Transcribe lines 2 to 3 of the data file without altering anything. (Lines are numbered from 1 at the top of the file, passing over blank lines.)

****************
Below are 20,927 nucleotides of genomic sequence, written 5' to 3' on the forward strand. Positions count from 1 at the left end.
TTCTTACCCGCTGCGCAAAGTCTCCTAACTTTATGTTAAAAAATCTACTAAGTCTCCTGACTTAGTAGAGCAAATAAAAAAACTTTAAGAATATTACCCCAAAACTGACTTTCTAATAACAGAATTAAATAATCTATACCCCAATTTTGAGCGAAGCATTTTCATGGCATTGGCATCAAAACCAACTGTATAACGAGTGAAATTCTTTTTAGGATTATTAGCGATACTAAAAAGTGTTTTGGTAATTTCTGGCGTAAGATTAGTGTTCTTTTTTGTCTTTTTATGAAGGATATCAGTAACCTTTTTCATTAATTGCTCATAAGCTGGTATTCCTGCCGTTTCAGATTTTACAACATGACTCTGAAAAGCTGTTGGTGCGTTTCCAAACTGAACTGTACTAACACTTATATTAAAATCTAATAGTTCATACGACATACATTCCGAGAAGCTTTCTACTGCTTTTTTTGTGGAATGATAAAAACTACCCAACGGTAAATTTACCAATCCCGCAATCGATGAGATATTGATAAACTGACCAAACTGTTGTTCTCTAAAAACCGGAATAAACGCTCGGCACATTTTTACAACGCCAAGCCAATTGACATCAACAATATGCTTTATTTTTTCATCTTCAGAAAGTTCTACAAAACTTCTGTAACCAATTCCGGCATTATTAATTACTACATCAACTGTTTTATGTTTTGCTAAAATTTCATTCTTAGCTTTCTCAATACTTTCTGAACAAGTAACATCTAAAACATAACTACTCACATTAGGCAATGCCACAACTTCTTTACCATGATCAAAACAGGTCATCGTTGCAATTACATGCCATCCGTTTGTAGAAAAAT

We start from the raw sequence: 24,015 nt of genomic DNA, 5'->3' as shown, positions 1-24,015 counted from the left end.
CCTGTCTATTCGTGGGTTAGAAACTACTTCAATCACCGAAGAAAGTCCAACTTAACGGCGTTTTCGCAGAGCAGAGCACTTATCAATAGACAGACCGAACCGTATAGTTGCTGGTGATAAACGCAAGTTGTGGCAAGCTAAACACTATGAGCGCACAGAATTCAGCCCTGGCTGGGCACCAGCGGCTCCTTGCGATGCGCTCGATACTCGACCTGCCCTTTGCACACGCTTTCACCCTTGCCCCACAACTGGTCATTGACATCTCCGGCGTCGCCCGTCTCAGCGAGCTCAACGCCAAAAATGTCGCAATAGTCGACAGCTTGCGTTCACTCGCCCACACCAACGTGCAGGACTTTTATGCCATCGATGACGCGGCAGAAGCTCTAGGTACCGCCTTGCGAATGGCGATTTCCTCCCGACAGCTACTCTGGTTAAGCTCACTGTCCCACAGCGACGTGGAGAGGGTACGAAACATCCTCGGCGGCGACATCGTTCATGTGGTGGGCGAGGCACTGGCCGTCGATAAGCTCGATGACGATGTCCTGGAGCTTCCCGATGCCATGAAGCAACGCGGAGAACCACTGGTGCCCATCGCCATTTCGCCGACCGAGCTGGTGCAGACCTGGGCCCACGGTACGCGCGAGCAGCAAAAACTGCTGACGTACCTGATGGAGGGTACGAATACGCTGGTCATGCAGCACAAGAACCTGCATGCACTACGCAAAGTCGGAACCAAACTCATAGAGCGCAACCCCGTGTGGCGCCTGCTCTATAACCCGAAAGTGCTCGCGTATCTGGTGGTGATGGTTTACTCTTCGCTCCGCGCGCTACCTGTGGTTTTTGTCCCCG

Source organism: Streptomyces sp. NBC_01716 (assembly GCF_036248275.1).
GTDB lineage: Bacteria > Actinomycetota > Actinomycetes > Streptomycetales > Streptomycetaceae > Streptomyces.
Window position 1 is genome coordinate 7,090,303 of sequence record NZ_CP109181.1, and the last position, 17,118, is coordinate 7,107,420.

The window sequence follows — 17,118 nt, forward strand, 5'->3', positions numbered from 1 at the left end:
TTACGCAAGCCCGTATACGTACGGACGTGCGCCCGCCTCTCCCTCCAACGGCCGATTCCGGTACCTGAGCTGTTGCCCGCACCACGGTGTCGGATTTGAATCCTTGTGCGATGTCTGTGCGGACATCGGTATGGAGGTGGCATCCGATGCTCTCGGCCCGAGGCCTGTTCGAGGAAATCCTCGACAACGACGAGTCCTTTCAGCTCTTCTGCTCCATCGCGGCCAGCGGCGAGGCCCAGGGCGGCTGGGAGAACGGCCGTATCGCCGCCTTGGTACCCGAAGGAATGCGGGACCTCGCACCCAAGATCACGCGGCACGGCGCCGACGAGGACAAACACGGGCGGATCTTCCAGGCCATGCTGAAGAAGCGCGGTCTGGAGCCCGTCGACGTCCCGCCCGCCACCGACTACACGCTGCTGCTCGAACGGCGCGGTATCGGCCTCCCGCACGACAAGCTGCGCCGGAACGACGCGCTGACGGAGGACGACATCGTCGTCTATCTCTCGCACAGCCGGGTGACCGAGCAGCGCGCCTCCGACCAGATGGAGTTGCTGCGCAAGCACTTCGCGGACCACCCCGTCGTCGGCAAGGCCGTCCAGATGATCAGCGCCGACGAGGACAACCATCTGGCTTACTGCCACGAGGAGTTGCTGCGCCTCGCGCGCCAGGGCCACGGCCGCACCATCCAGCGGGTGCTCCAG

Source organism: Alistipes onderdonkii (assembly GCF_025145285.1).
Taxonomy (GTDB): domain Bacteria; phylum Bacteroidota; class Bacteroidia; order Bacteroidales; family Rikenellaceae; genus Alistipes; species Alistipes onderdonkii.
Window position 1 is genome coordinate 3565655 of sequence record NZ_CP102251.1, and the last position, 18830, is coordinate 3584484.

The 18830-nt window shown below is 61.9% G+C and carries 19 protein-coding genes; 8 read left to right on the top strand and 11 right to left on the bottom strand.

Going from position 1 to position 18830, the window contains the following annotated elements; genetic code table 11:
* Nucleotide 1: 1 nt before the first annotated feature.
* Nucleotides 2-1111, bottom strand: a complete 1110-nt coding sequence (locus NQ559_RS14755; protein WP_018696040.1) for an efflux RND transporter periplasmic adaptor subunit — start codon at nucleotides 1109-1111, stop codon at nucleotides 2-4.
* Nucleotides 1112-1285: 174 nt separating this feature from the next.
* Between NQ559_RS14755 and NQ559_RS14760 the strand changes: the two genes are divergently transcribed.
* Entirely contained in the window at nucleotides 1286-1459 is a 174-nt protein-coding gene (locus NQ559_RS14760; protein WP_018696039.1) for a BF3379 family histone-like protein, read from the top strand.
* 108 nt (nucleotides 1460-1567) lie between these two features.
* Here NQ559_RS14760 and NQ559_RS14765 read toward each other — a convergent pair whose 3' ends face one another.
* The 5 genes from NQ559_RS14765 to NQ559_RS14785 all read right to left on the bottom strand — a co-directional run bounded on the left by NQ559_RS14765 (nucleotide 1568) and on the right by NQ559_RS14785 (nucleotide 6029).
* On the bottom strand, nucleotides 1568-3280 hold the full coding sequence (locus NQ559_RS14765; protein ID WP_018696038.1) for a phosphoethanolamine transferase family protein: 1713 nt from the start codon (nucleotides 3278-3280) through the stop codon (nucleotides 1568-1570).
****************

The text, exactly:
TTCTTACCCGCTGCGCAAAGTCTCCTAACTTTATGTTAAAAAATCTACTAAGTCTCCTGACTTAGTAGAGCAAATAAAAAAACTTTAAGAATATTACCCCAAAACTGACTTTCTAATAACAGAATTAAATAATCTATACCCCAATTTTGAGCGAAGCATTTTCATGGCATTGGCATCAAAACCAACTGTATAACGAGTGAAATTCTTTTTAGGATTATTAGCGATACTAAAAAGTGTTTTGGTAATTTCTGGCGTAAGATTAGTGTTCTTTTTTGTCTTTTTATGAAGGATATCAGTAACCTTTTTCATTAATTGCTCATAAGCTGGTATTCCTGCCGTTTCAGATTTTACAACATGACTCTGAAAAGCTGTTGGTGCGTTTCCAAACTGAACTGTACTAACACTTATATTAAAATCTAATAGTTCATACGACATACATTCCGAGAAGCTTTCTACTGCTTTTTTTGTGGAATGATAAAAACTACCCAACGGTAAATTTACCAATCCCGCAATCGATGAGATATTGATAAACTGACCAAACTGTTGTTCTCTAAAAACCGGAATAAACGCTCGGCACATTTTTACAACGCCAAGCCAATTGACATCAACAATATGCTTTATTTTTTCATCTTCAGAAAGTTCTACAAAACTTCTGTAACCAATTCCGGCATTATTAATTACTACATCAACTGTTTTATGTTTTGCTAAAATTTCATTCTTAGCTTTCTCAATACTTTCTGAACAAGTAACATCTAAAACATAACTACTCACATTAGGCAATGCCACAACTTCTTTACCATGATCAAAACAGGTCATCGTTGCAATTACATGCCATCCGTTTGTAGAAAAAT

We start from the raw sequence: 24,015 nt of genomic DNA, 5'->3' as shown, positions 1-24,015 counted from the left end.